Creating a salon-style home gallery has been a popular trend for several years now. You can find ideas, inspiration and even templates for creating your own Parisian art salon on Pinterest. In addition to framed art and prints, designers often include non-traditional pieces of 3d wall décor like ceiling medallions, oversized letters and faux animal trophy heads. But if you really want to take your gallery wall up a notch, you will need to add layers!
Giving your home gallery depth by creating layers is possible with the addition of art risers. Unfortunately, art risers can be very expensive. So, Shawn and I created art risers for approximately $2 per riser from materials we found at the ReStore. This is a significant price savings from the varieties listed on national home-décor store websites for $15-$20 each. Here is a list of the materials and tools we used, and detailed instructions for creating your own art risers,
- Scrap laminate flooring – because it is flat, light and stiff.
- Poplar or oak 1” x 3” or similar size – use hardwood because it will not split easily – a split could cause a catastrophic failure and damage to expensive art.
- Drywall screws – 1 1/4” are best, but 1 5/8” will do.
- Power miter saw (AKA “Chop Saw”)
- Battery powered drill
- 3/32” bit to pre-drill hardwood for screws
- 3/16 bit to predrill laminate
- 5/16” to countersink screw heads (or a countersink bit)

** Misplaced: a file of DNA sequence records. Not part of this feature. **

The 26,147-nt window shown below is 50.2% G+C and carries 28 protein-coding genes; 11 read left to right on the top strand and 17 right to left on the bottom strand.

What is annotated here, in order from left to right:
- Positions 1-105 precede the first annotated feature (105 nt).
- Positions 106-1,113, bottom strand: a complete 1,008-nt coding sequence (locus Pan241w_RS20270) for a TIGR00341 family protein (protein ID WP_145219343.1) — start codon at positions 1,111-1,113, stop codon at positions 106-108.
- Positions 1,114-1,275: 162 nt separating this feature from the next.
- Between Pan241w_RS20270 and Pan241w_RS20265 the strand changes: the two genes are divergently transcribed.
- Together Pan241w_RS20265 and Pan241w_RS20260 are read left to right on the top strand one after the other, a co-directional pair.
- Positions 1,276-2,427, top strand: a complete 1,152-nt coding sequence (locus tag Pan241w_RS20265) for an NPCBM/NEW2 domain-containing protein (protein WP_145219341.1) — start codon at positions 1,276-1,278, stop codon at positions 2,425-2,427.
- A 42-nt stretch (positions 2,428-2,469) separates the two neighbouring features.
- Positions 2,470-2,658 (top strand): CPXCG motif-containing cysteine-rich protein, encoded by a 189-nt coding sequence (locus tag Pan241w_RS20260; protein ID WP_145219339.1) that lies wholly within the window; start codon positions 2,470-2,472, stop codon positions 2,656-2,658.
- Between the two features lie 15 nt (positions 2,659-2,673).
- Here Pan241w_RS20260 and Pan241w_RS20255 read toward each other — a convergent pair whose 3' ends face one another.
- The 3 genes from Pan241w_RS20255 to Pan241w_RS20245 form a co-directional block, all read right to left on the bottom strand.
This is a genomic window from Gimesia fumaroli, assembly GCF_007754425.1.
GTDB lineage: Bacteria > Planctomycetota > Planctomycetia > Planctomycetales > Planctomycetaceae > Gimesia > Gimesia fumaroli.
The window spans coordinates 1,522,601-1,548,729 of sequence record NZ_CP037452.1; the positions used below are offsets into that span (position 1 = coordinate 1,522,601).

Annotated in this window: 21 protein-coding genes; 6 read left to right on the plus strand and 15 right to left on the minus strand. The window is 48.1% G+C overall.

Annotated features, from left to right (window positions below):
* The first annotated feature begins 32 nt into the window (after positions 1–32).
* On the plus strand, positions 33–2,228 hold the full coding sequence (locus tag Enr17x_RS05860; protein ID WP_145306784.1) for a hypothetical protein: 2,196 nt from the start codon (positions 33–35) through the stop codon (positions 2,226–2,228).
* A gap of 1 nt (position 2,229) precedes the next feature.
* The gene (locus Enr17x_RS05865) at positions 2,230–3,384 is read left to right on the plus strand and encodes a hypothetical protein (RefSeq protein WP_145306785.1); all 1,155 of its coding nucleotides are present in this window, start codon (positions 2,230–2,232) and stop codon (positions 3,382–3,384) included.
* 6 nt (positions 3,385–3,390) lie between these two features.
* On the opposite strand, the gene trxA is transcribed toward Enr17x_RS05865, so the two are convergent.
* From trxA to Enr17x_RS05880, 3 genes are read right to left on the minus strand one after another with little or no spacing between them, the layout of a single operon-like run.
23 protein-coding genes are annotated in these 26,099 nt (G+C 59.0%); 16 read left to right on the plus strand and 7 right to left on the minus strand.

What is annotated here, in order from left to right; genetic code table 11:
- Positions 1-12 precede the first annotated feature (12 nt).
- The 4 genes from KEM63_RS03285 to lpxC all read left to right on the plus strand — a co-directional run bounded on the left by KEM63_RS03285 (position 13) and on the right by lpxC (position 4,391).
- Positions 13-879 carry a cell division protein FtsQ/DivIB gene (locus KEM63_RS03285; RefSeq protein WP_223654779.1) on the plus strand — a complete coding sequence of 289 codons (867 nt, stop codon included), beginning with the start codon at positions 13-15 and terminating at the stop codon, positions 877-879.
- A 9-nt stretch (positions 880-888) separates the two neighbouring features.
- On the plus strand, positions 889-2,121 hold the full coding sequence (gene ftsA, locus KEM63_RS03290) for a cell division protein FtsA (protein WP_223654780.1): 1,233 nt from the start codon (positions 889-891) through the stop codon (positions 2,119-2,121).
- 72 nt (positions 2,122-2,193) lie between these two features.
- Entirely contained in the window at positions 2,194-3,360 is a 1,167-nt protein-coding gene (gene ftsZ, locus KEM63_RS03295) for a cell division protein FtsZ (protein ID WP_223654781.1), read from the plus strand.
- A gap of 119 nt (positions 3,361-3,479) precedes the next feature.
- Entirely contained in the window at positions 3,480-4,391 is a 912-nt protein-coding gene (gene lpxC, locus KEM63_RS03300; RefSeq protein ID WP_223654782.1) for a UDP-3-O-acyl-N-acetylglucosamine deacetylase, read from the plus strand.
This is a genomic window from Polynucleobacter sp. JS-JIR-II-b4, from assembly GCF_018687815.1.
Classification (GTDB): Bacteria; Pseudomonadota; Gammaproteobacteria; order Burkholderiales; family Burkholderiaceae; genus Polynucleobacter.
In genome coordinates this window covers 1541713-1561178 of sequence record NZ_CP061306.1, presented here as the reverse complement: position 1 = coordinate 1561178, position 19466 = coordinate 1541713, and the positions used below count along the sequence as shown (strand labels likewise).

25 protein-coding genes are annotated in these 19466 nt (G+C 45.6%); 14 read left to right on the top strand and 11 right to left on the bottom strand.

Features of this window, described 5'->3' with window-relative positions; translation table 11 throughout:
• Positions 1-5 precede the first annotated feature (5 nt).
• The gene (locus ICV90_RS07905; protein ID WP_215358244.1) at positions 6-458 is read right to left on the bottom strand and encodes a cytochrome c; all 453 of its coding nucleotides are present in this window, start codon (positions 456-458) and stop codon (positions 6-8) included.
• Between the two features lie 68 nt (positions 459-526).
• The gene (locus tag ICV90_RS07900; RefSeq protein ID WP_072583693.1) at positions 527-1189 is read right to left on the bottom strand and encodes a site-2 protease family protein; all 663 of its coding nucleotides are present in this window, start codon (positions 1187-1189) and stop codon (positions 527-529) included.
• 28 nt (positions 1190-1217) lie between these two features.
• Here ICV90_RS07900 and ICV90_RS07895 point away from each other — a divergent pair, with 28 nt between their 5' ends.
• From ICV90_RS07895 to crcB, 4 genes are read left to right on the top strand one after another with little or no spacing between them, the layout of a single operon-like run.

- Phillips screw driver bit
- Cut 1 x hardwood to approximately 4” in length. This is the spacer.
- Cross cut laminate flooring into a 3”-4” long piece and whatever the standard width is (usually 8”). This is the front.
- Cut another piece of laminate into a 4” x 4” piece. This is the back.
- Pre-drill the laminate with two 3/16” holes along the center line.
- Use the 5/16” bit or countersink to make a slight dimple in the laminate so the screw heads will sink below the surface (this step is optional but will protect your wall from being scratched by the screw heads and make everything lay flatter).
- Transfer the hole locations to the edge of the hardwood spacer and predrill the hardwood with the 3/32” bit. This will keep the wood from splitting when the screws are set. The hole needs to be as deep as the length of the screws you are using.
- Attach the back to the spacer with two drywall screws. Make sure the screws are driven all the way in, but be careful not to over-tighten and break the screw or split the wood.
- Lay the piece on its back and repeat the process with the laminate for the front. The front piece should hang down well below the bottom of the spacer.
- Drill two holes near the top of the back piece of laminate to use to mount the spacer to the wall.
- Lastly, pre-drill a hole with the 3/32” bit near the top of the hardwood spacer from which your framed art will hang. Angle this hole downward so your hanging screw will have a positive tilt so the art cannot easily slip off the screw.
- Attach the spacer to the wall with whatever wall anchors you would use to hang the art – drywall anchors, nails, etc. It all depends on the construction of the wall.
Other Tips for Creating a Salon-Style Gallery
- The size of the laminate can be adjusted for larger or smaller art pieces.
- The pieces don’t have to be perfectly square because they will be completely hidden from view.
- The width of the hardwood spacer needs to be at least the thickness of the frame of the art that it will be placed next to.